Reading Archives

With this blog, I am planning to offer, as regularly as possible, critical observations on the scholarly and popular literature analyzing the nature of archives or contributing to our understanding of archives in society. I hope this blog will be of assistance to anyone, especially faculty and graduate students, interested in understanding archives and their importance to society.

Friday, December 08, 2006

Technology Obsolescence and the Archival Mission

I remember a decade ago trying to persuade my 84 year-old mother-in-law that she needed to toss her toaster because it created a situation where the bread would burst into flame. Since she lived in my house, I was particularly concerned about resolving the issue. When I told her we would simply replace it with a new and better one, for a very little bit of money, she struggled with the idea. Could we not take it to the repair shop and fix it? And I then proceeded to explain how not only was it probable that it could not be fixed, but that it might cost more money than simply acquiring a new toaster.

Most of us have experienced such conversations and, as Giles Slade in his new book, Made to Break: Technology and Obsolescence in America (Cambridge: MIT Press, 2006), ISBN 0-674-02203, suggests, this is merely a common event for those of us living in the United States. As Slade writes, “Deliberate obsolescence in all its forms – technological, psychological, or planned – is a uniquely American invention” (p. 3).

Slade examines the origins of the acceptance of technological obsolescence, considering automobiles, weapons, computers, cell phones, transistor radios, razors, watches, clothing, manufacturing shifts, and the notion of branding for marketing. Slade slowly builds the background for the current problem in e-waste plaguing our society. “Now more than ever,” he writes, “end-users of new technology need to pursue higher levels of technological literacy in order to negotiate the complex interactions among technology, society, and the environment. Ignorance of these interactions effectively grants a permission slip for technological hazards to persist” (p. 263). At one point, Slade describes 250,000 tons of discarded cell phones in our waste dumps, along with other computer waste, as being the “industrial challenge” of the 21st century.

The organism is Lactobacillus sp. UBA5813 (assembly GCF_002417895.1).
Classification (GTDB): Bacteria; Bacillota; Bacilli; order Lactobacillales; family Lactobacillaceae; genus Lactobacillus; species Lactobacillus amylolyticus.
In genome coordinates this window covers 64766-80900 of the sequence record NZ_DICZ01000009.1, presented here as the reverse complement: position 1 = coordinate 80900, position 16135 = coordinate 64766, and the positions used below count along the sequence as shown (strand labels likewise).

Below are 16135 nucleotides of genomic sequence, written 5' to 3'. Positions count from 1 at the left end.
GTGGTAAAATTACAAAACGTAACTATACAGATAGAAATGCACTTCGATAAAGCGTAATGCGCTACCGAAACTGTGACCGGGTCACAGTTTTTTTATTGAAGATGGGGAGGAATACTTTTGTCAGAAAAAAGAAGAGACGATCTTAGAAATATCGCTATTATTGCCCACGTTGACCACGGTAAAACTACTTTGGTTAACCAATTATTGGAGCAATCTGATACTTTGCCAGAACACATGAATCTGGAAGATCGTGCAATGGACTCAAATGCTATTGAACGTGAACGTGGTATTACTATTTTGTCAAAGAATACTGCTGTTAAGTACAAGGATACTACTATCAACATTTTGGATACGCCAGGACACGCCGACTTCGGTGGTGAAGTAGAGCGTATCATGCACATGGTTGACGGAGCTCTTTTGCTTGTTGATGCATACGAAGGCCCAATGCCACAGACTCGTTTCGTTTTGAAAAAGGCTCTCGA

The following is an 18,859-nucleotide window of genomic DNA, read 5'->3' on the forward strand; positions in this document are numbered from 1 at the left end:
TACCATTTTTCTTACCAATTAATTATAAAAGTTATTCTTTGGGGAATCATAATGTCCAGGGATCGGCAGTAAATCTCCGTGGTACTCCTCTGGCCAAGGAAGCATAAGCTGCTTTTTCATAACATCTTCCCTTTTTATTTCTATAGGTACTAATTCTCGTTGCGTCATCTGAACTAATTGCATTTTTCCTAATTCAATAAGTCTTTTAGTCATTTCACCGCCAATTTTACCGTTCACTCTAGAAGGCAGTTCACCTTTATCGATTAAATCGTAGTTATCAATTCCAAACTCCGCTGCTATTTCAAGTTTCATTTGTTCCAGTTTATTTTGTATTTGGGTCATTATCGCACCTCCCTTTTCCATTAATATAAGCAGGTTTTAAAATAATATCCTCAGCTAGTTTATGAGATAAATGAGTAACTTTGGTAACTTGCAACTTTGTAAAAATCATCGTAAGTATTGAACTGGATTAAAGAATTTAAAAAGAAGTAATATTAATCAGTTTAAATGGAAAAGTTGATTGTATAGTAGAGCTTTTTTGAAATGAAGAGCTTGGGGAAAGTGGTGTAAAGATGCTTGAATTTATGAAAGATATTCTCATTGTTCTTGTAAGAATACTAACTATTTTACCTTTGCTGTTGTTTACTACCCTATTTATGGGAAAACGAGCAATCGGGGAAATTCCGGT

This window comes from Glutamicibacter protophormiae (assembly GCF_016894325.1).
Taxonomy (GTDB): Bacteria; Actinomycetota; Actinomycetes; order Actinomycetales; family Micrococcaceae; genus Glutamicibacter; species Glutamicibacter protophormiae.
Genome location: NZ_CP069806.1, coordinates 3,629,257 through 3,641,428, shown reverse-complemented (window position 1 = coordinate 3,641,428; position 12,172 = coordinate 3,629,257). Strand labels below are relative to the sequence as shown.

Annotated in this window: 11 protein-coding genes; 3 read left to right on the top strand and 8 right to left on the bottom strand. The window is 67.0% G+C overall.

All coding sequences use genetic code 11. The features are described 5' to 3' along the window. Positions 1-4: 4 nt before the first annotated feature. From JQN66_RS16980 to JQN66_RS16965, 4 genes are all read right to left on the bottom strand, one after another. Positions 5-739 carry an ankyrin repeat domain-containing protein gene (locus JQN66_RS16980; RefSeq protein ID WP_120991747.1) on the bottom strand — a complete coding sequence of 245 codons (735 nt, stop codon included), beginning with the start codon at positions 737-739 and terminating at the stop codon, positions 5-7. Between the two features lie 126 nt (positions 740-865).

Made to Break is another compelling book about the downside of technology in society, but it also provides some interesting insights in why the role of professionals involved in preservation (archivists, librarians, historic preservationists, museum curators, and others) often has a difficult job in trying to convince the public about why old stuff should be saved. If we are so accustomed to throwing everything out, even when much of it is still usable, it may be a greater challenge convincing those with the necessary resources to save an old building, preserve a historic site, and put historic archives into an acceptable repository.